The End of the Transfer Fee

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In soccer, though, a star of Alaba’s caliber running a contract down has always been — if not quite a unicorn — the exception, rather than the rule.

Quite why that pattern has held is open to interpretation. Players tend to sign long-term contracts, and clubs tend to want them to do so. It gives both sides security, after all. The player knows that their earning power is not dependent on a poorly-timed, lightning-strike injury. The club does not have to worry, every couple of years, about being held over a barrel by an agent.

But that is not the only reason. Contract negotiations are rarely, despite appearances, about money; or, rather, they are always about money, just not about money as an end in itself. They are, invariably, about status. A player’s salary is a measure of how much they are appreciated by their club in relation to their teammates, and their peers. The same logic can be applied to the length of their contract. The longer the team will pay you, the more you must mean to it.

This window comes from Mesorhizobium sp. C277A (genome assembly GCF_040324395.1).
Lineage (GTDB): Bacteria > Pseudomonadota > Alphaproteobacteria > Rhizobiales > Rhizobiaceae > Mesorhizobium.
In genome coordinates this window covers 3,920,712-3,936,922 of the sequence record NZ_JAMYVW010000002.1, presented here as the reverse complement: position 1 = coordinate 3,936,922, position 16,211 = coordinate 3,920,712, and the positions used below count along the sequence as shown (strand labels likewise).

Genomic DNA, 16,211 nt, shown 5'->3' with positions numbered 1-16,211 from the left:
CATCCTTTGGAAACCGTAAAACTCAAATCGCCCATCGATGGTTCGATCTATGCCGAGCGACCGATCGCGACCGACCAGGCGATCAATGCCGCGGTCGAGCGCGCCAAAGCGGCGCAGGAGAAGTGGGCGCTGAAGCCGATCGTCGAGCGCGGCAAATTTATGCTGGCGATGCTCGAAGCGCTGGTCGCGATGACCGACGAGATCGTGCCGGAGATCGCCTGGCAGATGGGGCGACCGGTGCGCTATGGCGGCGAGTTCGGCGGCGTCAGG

The corollary to all of that is, of course, that teams tend not to want players to reach the end of their contracts. As a rule, should a valuable player enter the last 18 months — or two years, in some cases — of a deal and prove reluctant to commit to a new contract, the club will seek to sell. Put crudely, allowing a player to run down their contract is, in effect, ceding the economic initiative to the asset, rather than the investor.

And yet, increasingly, across European soccer, that is precisely what is happening. Alaba, it seems, may have opened the floodgates. At P.S.G., Kylian Mbappé, the standard-bearer for the sport’s first post-Messi, post-Ronaldo generation, has made it so clear that he wants to leave for Real Madrid on a free transfer in six months that he has even written a comic book on the subject. Reports flutter around Europe every few weeks that a deal has even been agreed.


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